In this particular case, I arrived at the preliminary hearing in West Chester District Court with the hope that the case would be dismissed. The lab report stated my client's BAC was .072%. A young DA intern was prosecuting the case: probably in his last year of law school at Widener. (in Chester County and Delaware County third year law students do the preliminary hearings) I advised the young intern that he should dismiss the case. Not only was my client under the legal limit, he was also a squeeky clean guy. He attended a prestigious Pennsylvania university and graduated cum laude with a 3.9 G.P.A. in Astrophysics. After explaining this to the intern, my request was met with a resounding "no." Although, intern looked like a young Tom Cruise from Risky Business, I could tell he wasn't dancing in his socks to Bob Seger. This kid was abrasive and wouldn't budge. I could tell he was trained by the DA's office to be skeptical of any defense attorney. At that point I knew I had to go over his head. I called a supervisor that I used to work with in the DA's office. I explained to him the circumstances, and told him that my client was an exceptional kid with a bright future and that he was under the legal limit. The supervisor explained to me that in Chester County, their policy is that they don't drop any DUI's and advised that I should waive the preliminary hearing and apply my client for ARD program. At this point most attorneys would have waived the hearing and applied for the ARD program. I advised my client to have a hearing, cross examine the police officer and then take the case to trial in the Court of Common Pleas. I don't believe that a person should have to go through the ARD program when they are under the legal limit. I don't think it's right or in the best interests of justice. I could see the DA's office not cutting a defendant a break if there was an accident and someone was injured, or the defendant was driving on a suspended license or the defendant had prior DUI convictions. Those circumstances might warrant the DA's office going through with the prosecution; but if it is a "run-of-the-mill" first offense DUI with an upstanding defendant, I don't believe they should pursue the prosecution and force the defendant to go into the ARD program. The DA's office thinks that the ARD program is a privilege and citizens should feel lucky that they are offered the opportunity.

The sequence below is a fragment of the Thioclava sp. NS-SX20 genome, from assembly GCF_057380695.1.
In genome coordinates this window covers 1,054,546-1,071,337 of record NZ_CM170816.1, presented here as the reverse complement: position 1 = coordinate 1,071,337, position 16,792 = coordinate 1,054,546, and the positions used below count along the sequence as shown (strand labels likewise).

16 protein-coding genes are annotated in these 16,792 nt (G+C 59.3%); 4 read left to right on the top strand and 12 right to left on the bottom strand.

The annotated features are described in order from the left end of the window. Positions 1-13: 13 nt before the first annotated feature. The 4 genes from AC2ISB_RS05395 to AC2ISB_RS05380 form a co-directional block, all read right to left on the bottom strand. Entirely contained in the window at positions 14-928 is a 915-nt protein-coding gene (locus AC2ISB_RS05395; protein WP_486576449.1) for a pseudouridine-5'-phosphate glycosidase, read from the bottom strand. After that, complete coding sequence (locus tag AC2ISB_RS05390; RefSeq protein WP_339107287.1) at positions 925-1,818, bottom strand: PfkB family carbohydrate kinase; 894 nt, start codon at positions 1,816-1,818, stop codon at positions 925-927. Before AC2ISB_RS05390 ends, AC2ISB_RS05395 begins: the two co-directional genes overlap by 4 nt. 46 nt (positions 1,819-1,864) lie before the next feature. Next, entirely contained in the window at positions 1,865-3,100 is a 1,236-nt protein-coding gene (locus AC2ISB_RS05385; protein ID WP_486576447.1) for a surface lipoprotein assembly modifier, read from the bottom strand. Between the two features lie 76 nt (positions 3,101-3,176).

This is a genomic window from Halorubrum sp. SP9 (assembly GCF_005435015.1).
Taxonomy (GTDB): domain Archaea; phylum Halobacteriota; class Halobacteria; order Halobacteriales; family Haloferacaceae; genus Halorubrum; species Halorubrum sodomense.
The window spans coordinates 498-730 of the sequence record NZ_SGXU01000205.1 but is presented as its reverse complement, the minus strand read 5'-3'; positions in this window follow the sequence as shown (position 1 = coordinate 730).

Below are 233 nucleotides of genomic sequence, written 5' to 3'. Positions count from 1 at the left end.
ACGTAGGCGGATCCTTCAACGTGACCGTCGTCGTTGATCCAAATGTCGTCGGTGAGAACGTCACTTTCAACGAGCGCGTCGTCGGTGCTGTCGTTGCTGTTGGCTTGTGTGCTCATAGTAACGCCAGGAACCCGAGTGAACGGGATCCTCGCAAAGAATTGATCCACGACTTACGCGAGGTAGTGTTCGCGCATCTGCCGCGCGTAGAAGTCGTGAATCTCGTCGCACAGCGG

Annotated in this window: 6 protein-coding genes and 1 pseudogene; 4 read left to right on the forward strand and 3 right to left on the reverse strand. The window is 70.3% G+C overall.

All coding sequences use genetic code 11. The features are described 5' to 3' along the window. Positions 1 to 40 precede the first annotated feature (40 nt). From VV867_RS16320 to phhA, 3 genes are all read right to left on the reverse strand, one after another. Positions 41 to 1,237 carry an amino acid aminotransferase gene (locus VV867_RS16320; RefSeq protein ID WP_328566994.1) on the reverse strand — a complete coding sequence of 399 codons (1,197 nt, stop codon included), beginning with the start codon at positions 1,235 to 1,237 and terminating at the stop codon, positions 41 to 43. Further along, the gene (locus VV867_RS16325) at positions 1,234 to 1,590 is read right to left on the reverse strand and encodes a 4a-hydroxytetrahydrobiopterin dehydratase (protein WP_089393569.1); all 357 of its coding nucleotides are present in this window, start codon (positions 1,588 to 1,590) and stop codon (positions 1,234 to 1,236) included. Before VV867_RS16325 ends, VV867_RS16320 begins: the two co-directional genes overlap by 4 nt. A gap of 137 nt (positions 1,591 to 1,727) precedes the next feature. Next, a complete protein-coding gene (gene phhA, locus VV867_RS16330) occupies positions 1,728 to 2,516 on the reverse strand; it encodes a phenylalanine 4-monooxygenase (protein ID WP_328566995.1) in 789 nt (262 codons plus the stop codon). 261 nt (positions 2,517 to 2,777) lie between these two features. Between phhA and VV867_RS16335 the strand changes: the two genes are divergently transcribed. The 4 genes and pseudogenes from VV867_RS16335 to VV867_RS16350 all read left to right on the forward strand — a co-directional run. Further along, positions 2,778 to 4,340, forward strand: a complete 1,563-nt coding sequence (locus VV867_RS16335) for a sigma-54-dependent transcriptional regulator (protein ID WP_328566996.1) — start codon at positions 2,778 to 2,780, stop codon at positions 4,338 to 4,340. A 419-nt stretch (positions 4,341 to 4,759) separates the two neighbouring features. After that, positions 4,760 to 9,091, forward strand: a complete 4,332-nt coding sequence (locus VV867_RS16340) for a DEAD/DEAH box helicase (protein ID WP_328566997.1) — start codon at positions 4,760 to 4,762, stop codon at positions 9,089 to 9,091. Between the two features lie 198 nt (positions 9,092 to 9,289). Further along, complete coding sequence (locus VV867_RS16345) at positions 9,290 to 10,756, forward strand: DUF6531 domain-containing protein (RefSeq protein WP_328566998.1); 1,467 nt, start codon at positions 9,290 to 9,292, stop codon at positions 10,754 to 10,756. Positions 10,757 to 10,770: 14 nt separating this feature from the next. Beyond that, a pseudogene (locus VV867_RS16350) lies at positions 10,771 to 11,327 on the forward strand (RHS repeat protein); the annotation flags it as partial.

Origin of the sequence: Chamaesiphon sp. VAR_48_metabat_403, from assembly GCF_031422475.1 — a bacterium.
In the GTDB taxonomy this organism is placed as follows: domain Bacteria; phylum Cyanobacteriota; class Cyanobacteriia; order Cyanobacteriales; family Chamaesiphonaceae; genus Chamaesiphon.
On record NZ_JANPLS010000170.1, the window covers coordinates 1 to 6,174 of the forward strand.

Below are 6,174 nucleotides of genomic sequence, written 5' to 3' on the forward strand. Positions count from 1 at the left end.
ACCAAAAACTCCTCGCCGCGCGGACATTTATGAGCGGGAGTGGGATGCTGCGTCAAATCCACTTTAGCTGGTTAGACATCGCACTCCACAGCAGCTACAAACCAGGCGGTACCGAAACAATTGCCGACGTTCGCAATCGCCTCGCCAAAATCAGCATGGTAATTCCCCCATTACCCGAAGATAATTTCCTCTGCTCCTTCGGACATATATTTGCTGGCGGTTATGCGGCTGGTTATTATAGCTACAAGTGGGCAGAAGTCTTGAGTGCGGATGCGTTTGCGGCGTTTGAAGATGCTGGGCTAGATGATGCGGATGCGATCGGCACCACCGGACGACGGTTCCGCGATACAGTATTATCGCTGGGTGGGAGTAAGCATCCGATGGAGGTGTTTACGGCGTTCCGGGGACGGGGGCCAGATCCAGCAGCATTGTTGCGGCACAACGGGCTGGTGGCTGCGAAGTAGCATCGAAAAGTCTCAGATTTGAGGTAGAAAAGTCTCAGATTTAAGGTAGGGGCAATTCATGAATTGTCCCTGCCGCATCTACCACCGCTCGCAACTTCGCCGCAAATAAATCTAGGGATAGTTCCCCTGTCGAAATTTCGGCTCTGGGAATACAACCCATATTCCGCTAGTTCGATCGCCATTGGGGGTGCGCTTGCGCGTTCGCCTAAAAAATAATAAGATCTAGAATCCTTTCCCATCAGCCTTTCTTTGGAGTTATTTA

Continue reading "BAC Under .08% in Pennsylvania? I Won't Be Prosecuted for a DUI, Right? Think Again. (Part II of II)" »